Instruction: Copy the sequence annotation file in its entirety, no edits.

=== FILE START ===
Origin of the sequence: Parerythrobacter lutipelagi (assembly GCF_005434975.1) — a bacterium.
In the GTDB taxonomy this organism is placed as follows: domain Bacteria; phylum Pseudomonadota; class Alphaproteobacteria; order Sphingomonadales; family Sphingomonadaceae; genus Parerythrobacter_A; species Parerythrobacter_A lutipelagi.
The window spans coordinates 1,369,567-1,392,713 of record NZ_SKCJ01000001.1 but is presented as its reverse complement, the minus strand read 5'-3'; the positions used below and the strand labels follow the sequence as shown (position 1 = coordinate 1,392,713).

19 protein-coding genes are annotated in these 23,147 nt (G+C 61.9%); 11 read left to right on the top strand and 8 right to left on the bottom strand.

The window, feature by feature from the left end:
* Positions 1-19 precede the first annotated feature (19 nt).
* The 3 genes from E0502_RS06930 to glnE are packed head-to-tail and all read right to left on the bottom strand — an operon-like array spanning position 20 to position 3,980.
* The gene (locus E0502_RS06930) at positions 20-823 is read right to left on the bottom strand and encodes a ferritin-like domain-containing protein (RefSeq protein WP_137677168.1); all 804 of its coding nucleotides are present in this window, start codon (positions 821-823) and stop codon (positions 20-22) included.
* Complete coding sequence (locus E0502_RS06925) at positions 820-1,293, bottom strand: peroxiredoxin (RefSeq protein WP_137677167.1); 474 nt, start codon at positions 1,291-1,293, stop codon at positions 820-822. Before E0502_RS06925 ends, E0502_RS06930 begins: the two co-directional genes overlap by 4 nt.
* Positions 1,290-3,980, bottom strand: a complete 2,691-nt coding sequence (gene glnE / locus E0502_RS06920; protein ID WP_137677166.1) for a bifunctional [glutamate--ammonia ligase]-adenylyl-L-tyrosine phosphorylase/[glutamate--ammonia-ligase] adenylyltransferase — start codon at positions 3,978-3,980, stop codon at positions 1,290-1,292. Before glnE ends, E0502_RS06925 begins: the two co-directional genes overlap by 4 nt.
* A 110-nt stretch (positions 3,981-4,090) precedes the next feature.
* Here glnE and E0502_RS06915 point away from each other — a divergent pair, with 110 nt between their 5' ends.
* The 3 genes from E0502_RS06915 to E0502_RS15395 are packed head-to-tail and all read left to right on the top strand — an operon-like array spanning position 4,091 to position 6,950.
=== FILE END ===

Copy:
Origin of the sequence: Parerythrobacter lutipelagi (assembly GCF_005434975.1) — a bacterium.
In the GTDB taxonomy this organism is placed as follows: domain Bacteria; phylum Pseudomonadota; class Alphaproteobacteria; order Sphingomonadales; family Sphingomonadaceae; genus Parerythrobacter_A; species Parerythrobacter_A lutipelagi.
The window spans coordinates 1,369,567-1,392,713 of record NZ_SKCJ01000001.1 but is presented as its reverse complement, the minus strand read 5'-3'; the positions used below and the strand labels follow the sequence as shown (position 1 = coordinate 1,392,713).

19 protein-coding genes are annotated in these 23,147 nt (G+C 61.9%); 11 read left to right on the top strand and 8 right to left on the bottom strand.

The window, feature by feature from the left end:
* Positions 1-19 precede the first annotated feature (19 nt).
* The 3 genes from E0502_RS06930 to glnE are packed head-to-tail and all read right to left on the bottom strand — an operon-like array spanning position 20 to position 3,980.
* The gene (locus E0502_RS06930) at positions 20-823 is read right to left on the bottom strand and encodes a ferritin-like domain-containing protein (RefSeq protein WP_137677168.1); all 804 of its coding nucleotides are present in this window, start codon (positions 821-823) and stop codon (positions 20-22) included.
* Complete coding sequence (locus E0502_RS06925) at positions 820-1,293, bottom strand: peroxiredoxin (RefSeq protein WP_137677167.1); 474 nt, start codon at positions 1,291-1,293, stop codon at positions 820-822. Before E0502_RS06925 ends, E0502_RS06930 begins: the two co-directional genes overlap by 4 nt.
* Positions 1,290-3,980, bottom strand: a complete 2,691-nt coding sequence (gene glnE / locus E0502_RS06920; protein ID WP_137677166.1) for a bifunctional [glutamate--ammonia ligase]-adenylyl-L-tyrosine phosphorylase/[glutamate--ammonia-ligase] adenylyltransferase — start codon at positions 3,978-3,980, stop codon at positions 1,290-1,292. Before glnE ends, E0502_RS06925 begins: the two co-directional genes overlap by 4 nt.
* A 110-nt stretch (positions 3,981-4,090) precedes the next feature.
* Here glnE and E0502_RS06915 point away from each other — a divergent pair, with 110 nt between their 5' ends.
* The 3 genes from E0502_RS06915 to E0502_RS15395 are packed head-to-tail and all read left to right on the top strand — an operon-like array spanning position 4,091 to position 6,950.